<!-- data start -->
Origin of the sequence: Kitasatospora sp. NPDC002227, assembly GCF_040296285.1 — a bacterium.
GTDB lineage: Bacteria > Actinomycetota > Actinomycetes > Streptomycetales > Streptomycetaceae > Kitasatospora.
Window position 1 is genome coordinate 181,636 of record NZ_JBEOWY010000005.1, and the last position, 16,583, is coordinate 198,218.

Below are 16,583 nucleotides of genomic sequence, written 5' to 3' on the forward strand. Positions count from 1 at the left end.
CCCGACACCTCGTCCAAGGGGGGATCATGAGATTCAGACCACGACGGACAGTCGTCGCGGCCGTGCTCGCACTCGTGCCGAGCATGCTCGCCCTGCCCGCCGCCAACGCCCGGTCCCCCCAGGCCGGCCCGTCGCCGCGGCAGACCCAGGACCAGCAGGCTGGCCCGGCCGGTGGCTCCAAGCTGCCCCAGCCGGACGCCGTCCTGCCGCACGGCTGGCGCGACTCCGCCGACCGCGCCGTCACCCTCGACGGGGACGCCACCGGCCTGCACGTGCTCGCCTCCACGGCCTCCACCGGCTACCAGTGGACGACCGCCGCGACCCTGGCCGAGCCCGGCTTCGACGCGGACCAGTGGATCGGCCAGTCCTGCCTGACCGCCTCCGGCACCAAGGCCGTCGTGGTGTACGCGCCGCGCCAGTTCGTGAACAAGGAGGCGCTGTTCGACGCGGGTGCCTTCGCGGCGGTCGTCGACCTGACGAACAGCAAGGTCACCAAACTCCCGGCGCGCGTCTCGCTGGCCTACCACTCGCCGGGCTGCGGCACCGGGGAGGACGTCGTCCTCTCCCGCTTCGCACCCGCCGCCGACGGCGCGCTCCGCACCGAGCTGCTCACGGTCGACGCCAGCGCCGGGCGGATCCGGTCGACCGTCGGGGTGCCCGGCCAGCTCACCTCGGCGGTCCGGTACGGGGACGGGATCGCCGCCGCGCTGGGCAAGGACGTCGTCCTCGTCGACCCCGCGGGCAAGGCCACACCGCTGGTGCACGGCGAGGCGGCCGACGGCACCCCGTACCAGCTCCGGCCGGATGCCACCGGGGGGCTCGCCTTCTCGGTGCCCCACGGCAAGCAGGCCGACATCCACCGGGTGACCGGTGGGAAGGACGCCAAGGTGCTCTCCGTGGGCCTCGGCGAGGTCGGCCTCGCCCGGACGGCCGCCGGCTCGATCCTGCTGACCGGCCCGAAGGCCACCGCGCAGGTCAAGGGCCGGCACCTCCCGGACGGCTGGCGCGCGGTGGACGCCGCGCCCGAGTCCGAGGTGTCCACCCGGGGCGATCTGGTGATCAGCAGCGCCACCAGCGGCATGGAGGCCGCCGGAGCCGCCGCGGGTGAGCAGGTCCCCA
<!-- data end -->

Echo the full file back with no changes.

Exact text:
Origin of the sequence: Kitasatospora sp. NPDC002227, assembly GCF_040296285.1 — a bacterium.
GTDB lineage: Bacteria > Actinomycetota > Actinomycetes > Streptomycetales > Streptomycetaceae > Kitasatospora.
Window position 1 is genome coordinate 181,636 of record NZ_JBEOWY010000005.1, and the last position, 16,583, is coordinate 198,218.

Below are 16,583 nucleotides of genomic sequence, written 5' to 3' on the forward strand. Positions count from 1 at the left end.
CCCGACACCTCGTCCAAGGGGGGATCATGAGATTCAGACCACGACGGACAGTCGTCGCGGCCGTGCTCGCACTCGTGCCGAGCATGCTCGCCCTGCCCGCCGCCAACGCCCGGTCCCCCCAGGCCGGCCCGTCGCCGCGGCAGACCCAGGACCAGCAGGCTGGCCCGGCCGGTGGCTCCAAGCTGCCCCAGCCGGACGCCGTCCTGCCGCACGGCTGGCGCGACTCCGCCGACCGCGCCGTCACCCTCGACGGGGACGCCACCGGCCTGCACGTGCTCGCCTCCACGGCCTCCACCGGCTACCAGTGGACGACCGCCGCGACCCTGGCCGAGCCCGGCTTCGACGCGGACCAGTGGATCGGCCAGTCCTGCCTGACCGCCTCCGGCACCAAGGCCGTCGTGGTGTACGCGCCGCGCCAGTTCGTGAACAAGGAGGCGCTGTTCGACGCGGGTGCCTTCGCGGCGGTCGTCGACCTGACGAACAGCAAGGTCACCAAACTCCCGGCGCGCGTCTCGCTGGCCTACCACTCGCCGGGCTGCGGCACCGGGGAGGACGTCGTCCTCTCCCGCTTCGCACCCGCCGCCGACGGCGCGCTCCGCACCGAGCTGCTCACGGTCGACGCCAGCGCCGGGCGGATCCGGTCGACCGTCGGGGTGCCCGGCCAGCTCACCTCGGCGGTCCGGTACGGGGACGGGATCGCCGCCGCGCTGGGCAAGGACGTCGTCCTCGTCGACCCCGCGGGCAAGGCCACACCGCTGGTGCACGGCGAGGCGGCCGACGGCACCCCGTACCAGCTCCGGCCGGATGCCACCGGGGGGCTCGCCTTCTCGGTGCCCCACGGCAAGCAGGCCGACATCCACCGGGTGACCGGTGGGAAGGACGCCAAGGTGCTCTCCGTGGGCCTCGGCGAGGTCGGCCTCGCCCGGACGGCCGCCGGCTCGATCCTGCTGACCGGCCCGAAGGCCACCGCGCAGGTCAAGGGCCGGCACCTCCCGGACGGCTGGCGCGCGGTGGACGCCGCGCCCGAGTCCGAGGTGTCCACCCGGGGCGATCTGGTGATCAGCAGCGCCACCAGCGGCATGGAGGCCGCCGGAGCCGCCGCGGGTGAGCAGGTCCCCA